The performance forecasting system 110 further includes a database 120 of actual, baseline and forecasted performance data, and a database 122 of alarm conditions and associated system alerts and database 124 of computer system model parameters characteristic of an e-business or other computer system or computer network. The e-business performance forecasting system 110 also includes a reporting user interface 130 and a dashboard-type graphical user interface 135.
The internal data sources 151 typically include a database server 154, an applications server 156, a web server 158, and network server or router 160 or other simple network management protocol (SNMP) compatible device. When determining the performance of the e-business system 150, various model parameters that reflect the performance of the e-business system 150 are stored in a model parameter database 124. For example, the measured input values may include a value representative of a web order rate or call center traffic; a value representative of a website response time, a value representative of an application response time; a value representative of a database response time, and a value representative of network latency. Additionally, a measured input value may include a value representative of a pinging response time through the Internet 159 or broadband network.
The database server 154, the applications server 156, the web server 158, and the network server or router 160 are typically monitored by one or more monitoring agents, as illustrated on FIG. 2. For example, the website or application response time may be monitored by the agent supplied by Mercury Interactive Corporation, the system throughput and/or database response time may be monitored by the agent supplied by Tivoli, and the network latency may be monitored by the agent supplied by Desktalk Systems, Inc.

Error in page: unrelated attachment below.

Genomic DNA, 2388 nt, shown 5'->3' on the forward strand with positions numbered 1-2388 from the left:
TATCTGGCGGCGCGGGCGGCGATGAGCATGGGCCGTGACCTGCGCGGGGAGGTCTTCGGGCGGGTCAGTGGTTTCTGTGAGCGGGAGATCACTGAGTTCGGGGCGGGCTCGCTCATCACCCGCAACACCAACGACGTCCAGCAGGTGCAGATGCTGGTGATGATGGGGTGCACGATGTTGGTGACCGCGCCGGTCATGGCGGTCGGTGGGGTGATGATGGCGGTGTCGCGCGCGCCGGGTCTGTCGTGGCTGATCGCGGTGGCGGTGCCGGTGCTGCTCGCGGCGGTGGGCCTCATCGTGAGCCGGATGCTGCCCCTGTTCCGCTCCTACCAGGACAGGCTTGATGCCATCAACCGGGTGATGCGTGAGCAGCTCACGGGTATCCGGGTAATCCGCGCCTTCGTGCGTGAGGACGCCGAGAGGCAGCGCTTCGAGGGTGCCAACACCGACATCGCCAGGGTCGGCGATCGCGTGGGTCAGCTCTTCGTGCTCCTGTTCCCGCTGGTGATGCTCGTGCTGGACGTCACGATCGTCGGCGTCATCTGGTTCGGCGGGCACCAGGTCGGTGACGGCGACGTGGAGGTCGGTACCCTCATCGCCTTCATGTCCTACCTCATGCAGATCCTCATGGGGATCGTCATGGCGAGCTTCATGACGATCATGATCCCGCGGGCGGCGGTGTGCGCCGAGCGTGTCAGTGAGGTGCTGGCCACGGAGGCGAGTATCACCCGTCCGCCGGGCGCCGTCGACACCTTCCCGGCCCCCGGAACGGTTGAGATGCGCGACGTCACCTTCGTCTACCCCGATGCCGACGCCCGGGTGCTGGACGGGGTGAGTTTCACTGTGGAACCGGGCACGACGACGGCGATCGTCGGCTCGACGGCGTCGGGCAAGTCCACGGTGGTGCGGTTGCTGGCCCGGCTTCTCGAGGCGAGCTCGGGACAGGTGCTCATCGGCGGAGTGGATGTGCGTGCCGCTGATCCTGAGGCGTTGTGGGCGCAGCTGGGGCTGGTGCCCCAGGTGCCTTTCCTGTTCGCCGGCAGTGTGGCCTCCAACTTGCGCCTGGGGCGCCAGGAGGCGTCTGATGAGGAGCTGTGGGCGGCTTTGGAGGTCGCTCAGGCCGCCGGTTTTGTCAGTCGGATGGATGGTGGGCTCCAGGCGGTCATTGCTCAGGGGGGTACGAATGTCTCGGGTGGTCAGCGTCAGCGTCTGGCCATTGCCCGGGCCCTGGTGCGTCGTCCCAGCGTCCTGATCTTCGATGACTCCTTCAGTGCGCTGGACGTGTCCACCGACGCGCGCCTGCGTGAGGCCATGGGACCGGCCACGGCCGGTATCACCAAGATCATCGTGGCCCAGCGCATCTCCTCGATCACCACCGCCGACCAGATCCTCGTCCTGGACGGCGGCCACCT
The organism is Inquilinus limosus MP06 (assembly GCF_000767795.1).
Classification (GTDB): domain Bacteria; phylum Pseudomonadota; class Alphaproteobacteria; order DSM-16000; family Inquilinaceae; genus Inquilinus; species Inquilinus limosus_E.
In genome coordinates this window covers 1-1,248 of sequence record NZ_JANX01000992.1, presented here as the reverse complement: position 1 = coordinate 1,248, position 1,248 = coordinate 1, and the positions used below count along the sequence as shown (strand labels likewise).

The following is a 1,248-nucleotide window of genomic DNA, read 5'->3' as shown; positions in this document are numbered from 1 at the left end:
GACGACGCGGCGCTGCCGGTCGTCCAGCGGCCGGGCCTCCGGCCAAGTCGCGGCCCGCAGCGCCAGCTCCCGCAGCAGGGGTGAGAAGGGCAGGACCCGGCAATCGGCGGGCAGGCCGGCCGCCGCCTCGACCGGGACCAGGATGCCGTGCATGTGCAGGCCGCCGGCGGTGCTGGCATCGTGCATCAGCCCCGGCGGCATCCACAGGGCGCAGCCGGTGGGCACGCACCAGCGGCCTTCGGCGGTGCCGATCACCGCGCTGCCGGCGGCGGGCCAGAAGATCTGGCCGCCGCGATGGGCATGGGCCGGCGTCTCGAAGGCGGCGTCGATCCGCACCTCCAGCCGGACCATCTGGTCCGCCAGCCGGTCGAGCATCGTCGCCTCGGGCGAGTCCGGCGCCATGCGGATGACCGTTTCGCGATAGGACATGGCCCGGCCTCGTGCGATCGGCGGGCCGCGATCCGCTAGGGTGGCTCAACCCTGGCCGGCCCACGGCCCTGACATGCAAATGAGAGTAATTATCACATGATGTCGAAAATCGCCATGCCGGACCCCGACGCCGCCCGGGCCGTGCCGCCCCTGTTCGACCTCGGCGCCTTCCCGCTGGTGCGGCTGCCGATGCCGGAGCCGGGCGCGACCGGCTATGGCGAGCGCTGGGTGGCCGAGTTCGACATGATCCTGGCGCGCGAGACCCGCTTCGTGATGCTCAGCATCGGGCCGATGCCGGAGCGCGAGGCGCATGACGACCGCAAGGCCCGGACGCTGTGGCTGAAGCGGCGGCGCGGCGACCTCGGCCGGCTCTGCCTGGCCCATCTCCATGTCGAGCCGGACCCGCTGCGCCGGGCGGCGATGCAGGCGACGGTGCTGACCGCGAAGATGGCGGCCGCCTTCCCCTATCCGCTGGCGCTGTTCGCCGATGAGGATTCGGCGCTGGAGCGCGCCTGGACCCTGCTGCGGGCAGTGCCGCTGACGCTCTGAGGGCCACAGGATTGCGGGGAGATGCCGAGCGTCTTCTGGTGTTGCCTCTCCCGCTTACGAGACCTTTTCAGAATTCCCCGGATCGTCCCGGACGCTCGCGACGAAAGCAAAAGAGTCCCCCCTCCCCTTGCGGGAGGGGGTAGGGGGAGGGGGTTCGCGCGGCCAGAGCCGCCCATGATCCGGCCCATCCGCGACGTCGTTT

In general, the e-business performance forecasting system 110 communicates with one or more of the monitoring agents to receive measured input values representing the real-time performance of the components of the computer system. In many instances, various monitoring agents are capable of communicating with each other to pass on various operational parameters or performance factors. For example, the application of a monitoring agent 210 may pass on the website response time to the application of a monitoring agent 212, and the application of a monitoring agent 212 may pass on the system throughput, database response time, and/or other performance factor to a monitoring agent 214, and so forth. In this case, the performance forecasting system 110 may not need to communicate with each monitoring agent individually.
For example, network traffic on an e-business system directed to children's education may predictably increase following the dinner hour, when the weather is rainy, and during popular sporting events. Traffic on an e-business system directed to the financial industry, on the other hand, may predictably increase when the stock market is rising, and may decrease when non-financial stories dominate the news media. Research and observations may reveal many other demographic patterns that coincide with, and thus may be used to predict, increased network traffic on particular sites.
The near-term performance forecasting system 110 allows these extrinsic variables 152 to be factored into the regression analysis used to predict near-term system traffic and performance levels. The system automatically learns the covariance among the input and output variables as the system gains experience in using different types of extrinsic inputs as predictive variables. This allows an e-business to theorize about certain causative or predictive factors that may affect traffic on its system, and then build these factors into its forecasting system. For example, the operator of an e-business auction site may hypothesize that traffic on its system increases dramatically on days when the weather is bad, the financial news is bad, and a local sports team is not playing a televised game. The auction site operator can test this theory by adding variables for these factors to its near-term performance forecasting system, and then letting the system learn the covariance among these inputs and its network traffic through experience during holiday's such as mother' day telephone traffic is high.